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University Students Continue Testing Well Water Quality In Southern Illinois

Published: April 13, 2021

A second summer of research has opened more doors for G.U. students to serve Southern Illinois through water quality testing.

Student researchers initiated the well water testing project last summer, examining water from municipal and private sources in the Greenville area for bacteria, metals and other potentially harmful contaminants. Undergraduates Hannah Frerker 19 and Logan Dameris 20 continued the testing this summer.

To date, student researchers have tested more than 130 samples, most from private wells. Chemistry Department Chair Darrell Iler oversees the ongoing project. This summers work entailed:

  • Expanding connections. We are working with surrounding county health departments to make more contacts and test more wells, says Hannah. She and Logan brainstorm creative ways to reach well owners in Bond, Fayette, Madison, Montgomery and Clinton counties.
  • Applying for a grant. The research team is in the process of applying for an EPA grant to fund the projects expansion.
  • Developing new tests. So far, the project has tested for bacteria, metals, nitrate, and personal and pharmaceutical products. New tests might detect substances such as fluoride, chloride and other dissolved solids.
  • Utilizing new equipment. A new inductively coupled plasma emission spectrometer, or ICP, will expand the teams water testing capabilities.
Research Powered By Generous Donors

A $45,000 gift from the Shimadzu Corporation coupled with individual donor gifts to the Universitys Catalyst Fund made purchase of the ICP possible. The instrument allows students to test water specifically for the presence of metals at trace levels (parts per billion, ppb). Previously, students conducted nitrate measurements and bacteria testing on campus but shipped their samples to Virginia Tech for metal testing. An on-campus ICP makes it possible to test for the presence of metals within Greenville Us own laboratory.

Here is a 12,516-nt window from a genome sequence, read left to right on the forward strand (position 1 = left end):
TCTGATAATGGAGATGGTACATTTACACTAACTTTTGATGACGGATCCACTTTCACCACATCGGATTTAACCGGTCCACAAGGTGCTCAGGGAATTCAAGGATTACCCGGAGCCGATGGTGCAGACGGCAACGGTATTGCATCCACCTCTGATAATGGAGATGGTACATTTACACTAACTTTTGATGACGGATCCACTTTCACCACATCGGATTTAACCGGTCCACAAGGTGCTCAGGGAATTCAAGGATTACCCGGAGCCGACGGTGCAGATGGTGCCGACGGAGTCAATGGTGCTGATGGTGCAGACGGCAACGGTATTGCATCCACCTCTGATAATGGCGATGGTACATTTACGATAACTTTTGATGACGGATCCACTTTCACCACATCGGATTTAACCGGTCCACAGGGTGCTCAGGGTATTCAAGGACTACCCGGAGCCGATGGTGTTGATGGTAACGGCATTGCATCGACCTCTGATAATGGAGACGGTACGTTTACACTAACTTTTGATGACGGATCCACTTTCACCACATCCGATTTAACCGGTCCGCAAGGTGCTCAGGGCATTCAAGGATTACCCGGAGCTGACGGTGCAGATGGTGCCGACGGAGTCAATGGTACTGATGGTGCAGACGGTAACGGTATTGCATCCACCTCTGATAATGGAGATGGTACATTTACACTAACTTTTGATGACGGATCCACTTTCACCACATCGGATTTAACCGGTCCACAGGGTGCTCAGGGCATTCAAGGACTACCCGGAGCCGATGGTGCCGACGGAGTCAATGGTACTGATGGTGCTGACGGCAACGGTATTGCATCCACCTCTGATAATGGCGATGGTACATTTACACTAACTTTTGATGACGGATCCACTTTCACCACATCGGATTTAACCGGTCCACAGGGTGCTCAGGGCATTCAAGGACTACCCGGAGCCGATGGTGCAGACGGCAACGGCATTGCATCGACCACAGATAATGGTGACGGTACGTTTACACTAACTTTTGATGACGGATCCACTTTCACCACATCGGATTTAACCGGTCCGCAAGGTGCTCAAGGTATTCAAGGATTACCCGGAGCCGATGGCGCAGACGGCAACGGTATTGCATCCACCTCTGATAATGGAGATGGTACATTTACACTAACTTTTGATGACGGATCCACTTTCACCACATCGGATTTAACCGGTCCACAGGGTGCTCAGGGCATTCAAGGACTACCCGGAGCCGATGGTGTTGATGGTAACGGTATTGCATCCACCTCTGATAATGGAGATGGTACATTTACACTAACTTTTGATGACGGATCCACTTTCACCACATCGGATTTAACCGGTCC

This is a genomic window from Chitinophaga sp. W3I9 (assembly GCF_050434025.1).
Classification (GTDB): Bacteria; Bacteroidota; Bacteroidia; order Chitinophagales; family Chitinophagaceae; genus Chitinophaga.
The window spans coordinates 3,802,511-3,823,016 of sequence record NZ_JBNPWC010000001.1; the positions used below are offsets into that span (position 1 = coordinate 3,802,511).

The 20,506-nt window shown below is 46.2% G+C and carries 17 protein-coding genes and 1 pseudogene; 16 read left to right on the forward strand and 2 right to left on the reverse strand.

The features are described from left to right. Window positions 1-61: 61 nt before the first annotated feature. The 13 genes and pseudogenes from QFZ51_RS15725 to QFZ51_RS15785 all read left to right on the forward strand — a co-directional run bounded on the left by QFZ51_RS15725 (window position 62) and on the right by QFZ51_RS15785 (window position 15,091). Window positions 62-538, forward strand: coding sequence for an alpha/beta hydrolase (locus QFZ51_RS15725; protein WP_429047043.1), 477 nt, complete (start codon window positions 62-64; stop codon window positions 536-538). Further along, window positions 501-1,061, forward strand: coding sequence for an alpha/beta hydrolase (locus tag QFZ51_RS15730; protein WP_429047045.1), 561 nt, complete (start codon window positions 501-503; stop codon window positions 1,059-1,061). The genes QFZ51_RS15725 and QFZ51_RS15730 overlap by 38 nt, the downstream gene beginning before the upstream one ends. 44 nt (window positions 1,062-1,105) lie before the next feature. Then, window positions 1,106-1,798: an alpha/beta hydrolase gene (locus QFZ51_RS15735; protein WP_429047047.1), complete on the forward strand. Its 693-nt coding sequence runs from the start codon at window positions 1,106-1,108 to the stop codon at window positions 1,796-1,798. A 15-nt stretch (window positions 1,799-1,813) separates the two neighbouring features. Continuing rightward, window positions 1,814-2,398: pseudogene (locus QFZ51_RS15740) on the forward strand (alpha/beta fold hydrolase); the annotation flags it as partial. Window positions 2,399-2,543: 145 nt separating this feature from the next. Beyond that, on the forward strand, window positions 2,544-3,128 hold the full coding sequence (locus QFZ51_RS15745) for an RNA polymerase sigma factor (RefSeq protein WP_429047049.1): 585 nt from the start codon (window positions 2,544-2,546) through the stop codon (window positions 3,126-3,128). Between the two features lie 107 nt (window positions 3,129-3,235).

The equipment arrived in early July, giving Iler and his team the second half of summer to learn how to use it.

We are so excited to learn how to use this instrument and help more people, Hannah says.

The possibility for application across many STEM classes only increases the ICPs value to experiential learning.

The instrument will have impact across the chemistry curriculum, says Iler. It will be used in lab experiments in General Chemistry (a freshman class), Analytical Chemistry (a junior/senior class) and Physical Chemistry (a senior class).

Biology students will also use the ICP in the environmental program. This plan aligns with Greenville Universitys efforts to allow STEM students access to advanced instrumentation beginning freshman year.

An Ongoing Project

The Illinois State Geological Survey (ISGS) records more than 700,000 existing wells in the State of Illinois. While the G.U. project has its eye on Southern Illinois for now, that still presents a wide scope of property owners who could utilize the Universitys water testing for their benefit.

We hope to make this an ongoing project for years to come, Iler says.

I have been with this project since it started, adds Hannah, and it has taken off. It has become much bigger than Dr. Iler and I could have ever imagined, and we are so grateful for that.

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Funds like the Catalyst Fund and the Foundation for the Sciences bring hands-on learning to G.U. STEM students. Your gift makes it possible. Thank you for giving.

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